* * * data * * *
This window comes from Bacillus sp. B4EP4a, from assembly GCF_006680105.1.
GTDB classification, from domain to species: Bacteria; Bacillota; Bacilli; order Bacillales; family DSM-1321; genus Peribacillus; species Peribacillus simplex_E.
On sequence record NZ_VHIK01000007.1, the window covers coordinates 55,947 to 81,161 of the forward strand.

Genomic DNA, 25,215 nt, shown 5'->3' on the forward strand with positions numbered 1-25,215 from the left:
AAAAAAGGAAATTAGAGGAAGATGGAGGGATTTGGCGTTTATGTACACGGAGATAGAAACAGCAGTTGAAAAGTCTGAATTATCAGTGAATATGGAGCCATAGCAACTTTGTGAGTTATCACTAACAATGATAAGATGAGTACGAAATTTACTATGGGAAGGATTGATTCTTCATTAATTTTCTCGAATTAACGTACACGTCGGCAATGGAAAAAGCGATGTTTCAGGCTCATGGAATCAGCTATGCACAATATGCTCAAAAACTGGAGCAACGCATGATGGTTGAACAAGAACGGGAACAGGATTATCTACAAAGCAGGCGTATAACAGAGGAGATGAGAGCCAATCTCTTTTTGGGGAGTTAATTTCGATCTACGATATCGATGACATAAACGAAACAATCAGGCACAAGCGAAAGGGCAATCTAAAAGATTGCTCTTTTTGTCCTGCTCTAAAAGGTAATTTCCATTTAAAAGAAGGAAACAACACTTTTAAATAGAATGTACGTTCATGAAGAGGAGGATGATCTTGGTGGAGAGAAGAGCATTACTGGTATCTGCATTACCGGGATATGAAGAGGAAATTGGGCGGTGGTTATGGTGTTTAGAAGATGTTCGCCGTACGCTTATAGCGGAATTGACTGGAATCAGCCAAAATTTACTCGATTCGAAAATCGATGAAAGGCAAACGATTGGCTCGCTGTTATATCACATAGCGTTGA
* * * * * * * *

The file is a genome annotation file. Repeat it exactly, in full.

This window comes from Bacillus sp. B4EP4a, from assembly GCF_006680105.1.
GTDB classification, from domain to species: Bacteria; Bacillota; Bacilli; order Bacillales; family DSM-1321; genus Peribacillus; species Peribacillus simplex_E.
On sequence record NZ_VHIK01000007.1, the window covers coordinates 55,947 to 81,161 of the forward strand.

Genomic DNA, 25,215 nt, shown 5'->3' on the forward strand with positions numbered 1-25,215 from the left:
AAAAAAGGAAATTAGAGGAAGATGGAGGGATTTGGCGTTTATGTACACGGAGATAGAAACAGCAGTTGAAAAGTCTGAATTATCAGTGAATATGGAGCCATAGCAACTTTGTGAGTTATCACTAACAATGATAAGATGAGTACGAAATTTACTATGGGAAGGATTGATTCTTCATTAATTTTCTCGAATTAACGTACACGTCGGCAATGGAAAAAGCGATGTTTCAGGCTCATGGAATCAGCTATGCACAATATGCTCAAAAACTGGAGCAACGCATGATGGTTGAACAAGAACGGGAACAGGATTATCTACAAAGCAGGCGTATAACAGAGGAGATGAGAGCCAATCTCTTTTTGGGGAGTTAATTTCGATCTACGATATCGATGACATAAACGAAACAATCAGGCACAAGCGAAAGGGCAATCTAAAAGATTGCTCTTTTTGTCCTGCTCTAAAAGGTAATTTCCATTTAAAAGAAGGAAACAACACTTTTAAATAGAATGTACGTTCATGAAGAGGAGGATGATCTTGGTGGAGAGAAGAGCATTACTGGTATCTGCATTACCGGGATATGAAGAGGAAATTGGGCGGTGGTTATGGTGTTTAGAAGATGTTCGCCGTACGCTTATAGCGGAATTGACTGGAATCAGCCAAAATTTACTCGATTCGAAAATCGATGAAAGGCAAACGATTGGCTCGCTGTTATATCACATAGCGTTGA